Nationalists Make Gains In Sweden’s General Election

Elections, European Politics, Immigration, Nationalism, Rundown

Sweden’s General election ends with the anticipation of a change in the political landscape in Europe as support for far-right Sweden Democrats (SD) swells.

The nation’s center-right and center-left blocs fell short of majority. However, the anti-immigration SD’s share of votes rose from 12.0 percent in 2014 to 17.6 percent in Sunday’s polls.

Prime Minister Stefan Lofven’s left-leaning bloc managed to gain only a slight lead.

Lofven’s Social Democrats, the Greens and the Left Party bloc and even the opposition center-right Alliance garnered around 40 percent which is well short of the majority.

The governing party lost 13 seats in the parliament, the worst results in years.

At a party rally on Sunday night, Mr. Lofven refused to step down:

“We have two weeks left until parliament opens. I will work on calmly, as prime minister, respecting voters and the Swedish electoral system. The voters have made their choice, now it’s up to all of us decent parties to wait for the final result and then negotiate (and) cooperate to move Sweden forward in a responsible way.”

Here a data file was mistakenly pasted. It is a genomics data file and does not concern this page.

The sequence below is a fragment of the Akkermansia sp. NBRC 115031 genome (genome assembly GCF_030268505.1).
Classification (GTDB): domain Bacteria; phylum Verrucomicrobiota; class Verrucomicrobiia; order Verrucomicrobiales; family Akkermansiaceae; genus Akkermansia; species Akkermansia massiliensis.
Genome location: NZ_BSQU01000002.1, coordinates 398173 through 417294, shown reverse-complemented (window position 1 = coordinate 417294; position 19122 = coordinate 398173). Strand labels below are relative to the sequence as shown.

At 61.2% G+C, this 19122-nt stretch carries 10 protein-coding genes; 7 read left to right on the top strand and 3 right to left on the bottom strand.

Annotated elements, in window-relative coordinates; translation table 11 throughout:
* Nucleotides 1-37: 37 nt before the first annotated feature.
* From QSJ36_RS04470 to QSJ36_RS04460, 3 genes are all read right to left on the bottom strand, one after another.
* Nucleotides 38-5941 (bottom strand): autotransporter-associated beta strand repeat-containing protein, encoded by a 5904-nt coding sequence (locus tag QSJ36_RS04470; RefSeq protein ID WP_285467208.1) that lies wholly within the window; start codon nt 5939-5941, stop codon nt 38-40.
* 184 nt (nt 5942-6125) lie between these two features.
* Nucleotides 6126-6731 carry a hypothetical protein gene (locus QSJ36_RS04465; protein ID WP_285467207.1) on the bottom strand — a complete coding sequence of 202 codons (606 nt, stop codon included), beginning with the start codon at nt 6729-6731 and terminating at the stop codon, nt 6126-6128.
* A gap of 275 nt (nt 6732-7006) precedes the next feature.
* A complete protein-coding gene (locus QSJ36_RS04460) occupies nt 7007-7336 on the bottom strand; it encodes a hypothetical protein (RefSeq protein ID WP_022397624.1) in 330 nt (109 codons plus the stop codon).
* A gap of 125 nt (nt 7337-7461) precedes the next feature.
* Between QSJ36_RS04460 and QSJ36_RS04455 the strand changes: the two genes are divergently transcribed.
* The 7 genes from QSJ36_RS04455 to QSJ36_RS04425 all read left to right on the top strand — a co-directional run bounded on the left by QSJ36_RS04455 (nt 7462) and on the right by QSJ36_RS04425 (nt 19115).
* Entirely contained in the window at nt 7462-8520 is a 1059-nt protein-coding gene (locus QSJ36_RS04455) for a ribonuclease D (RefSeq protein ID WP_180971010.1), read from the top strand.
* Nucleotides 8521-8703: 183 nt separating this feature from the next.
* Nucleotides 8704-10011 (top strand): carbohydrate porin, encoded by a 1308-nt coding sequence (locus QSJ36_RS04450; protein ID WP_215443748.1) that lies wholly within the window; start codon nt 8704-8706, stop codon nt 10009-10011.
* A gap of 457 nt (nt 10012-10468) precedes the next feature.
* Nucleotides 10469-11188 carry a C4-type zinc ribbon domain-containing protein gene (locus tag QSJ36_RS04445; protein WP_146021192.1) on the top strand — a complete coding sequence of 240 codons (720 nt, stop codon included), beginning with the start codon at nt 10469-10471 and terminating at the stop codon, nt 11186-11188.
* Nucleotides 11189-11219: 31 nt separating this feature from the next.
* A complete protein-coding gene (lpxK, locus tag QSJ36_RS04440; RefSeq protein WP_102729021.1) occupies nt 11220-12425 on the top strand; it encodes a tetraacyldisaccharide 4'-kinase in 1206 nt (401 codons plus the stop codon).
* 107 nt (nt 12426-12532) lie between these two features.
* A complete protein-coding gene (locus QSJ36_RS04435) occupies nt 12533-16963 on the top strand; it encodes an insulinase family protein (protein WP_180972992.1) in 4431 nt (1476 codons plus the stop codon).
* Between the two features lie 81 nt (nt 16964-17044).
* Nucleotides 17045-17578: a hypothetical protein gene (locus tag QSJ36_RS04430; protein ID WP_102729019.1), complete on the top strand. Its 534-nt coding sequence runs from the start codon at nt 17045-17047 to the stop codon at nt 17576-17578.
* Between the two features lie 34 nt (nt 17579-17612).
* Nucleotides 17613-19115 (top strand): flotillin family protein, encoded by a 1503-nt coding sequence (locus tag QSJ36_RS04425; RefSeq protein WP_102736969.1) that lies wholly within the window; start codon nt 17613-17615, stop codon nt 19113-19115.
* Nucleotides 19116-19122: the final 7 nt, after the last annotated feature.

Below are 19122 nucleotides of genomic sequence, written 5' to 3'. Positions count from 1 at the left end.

Although the Social Democrats party remains to be the largest party it cannot govern together in a coalition because it failed to snatched majority of the numbers.

In two weeks, Mr. Lofven will face a confidence vote in the parliament. In the event of a stand-down, the parliament will be dissolved and in September fresh coalitions will begin.

Sweden Democrats’ chief Jimmie Akesson said that the Social Democrats party should initiate a dialogue with him, otherwise he will support a no-confidence vote along with the main opposition alliance that will certainly send off the Prime Minister.

Media predicted a higher outcome for Jimmie Akesson’s party but the bottom line is, it still represents the largest improvement by any party at the Riksdag.

What does this mean? 63 parliamentary seats now belongs to Sweden Democrats, up from 49 seats in 2014.

Party chief Jimmie Akesson told members: “We will gain huge influence over what happens in Sweden during the coming weeks, months and years.”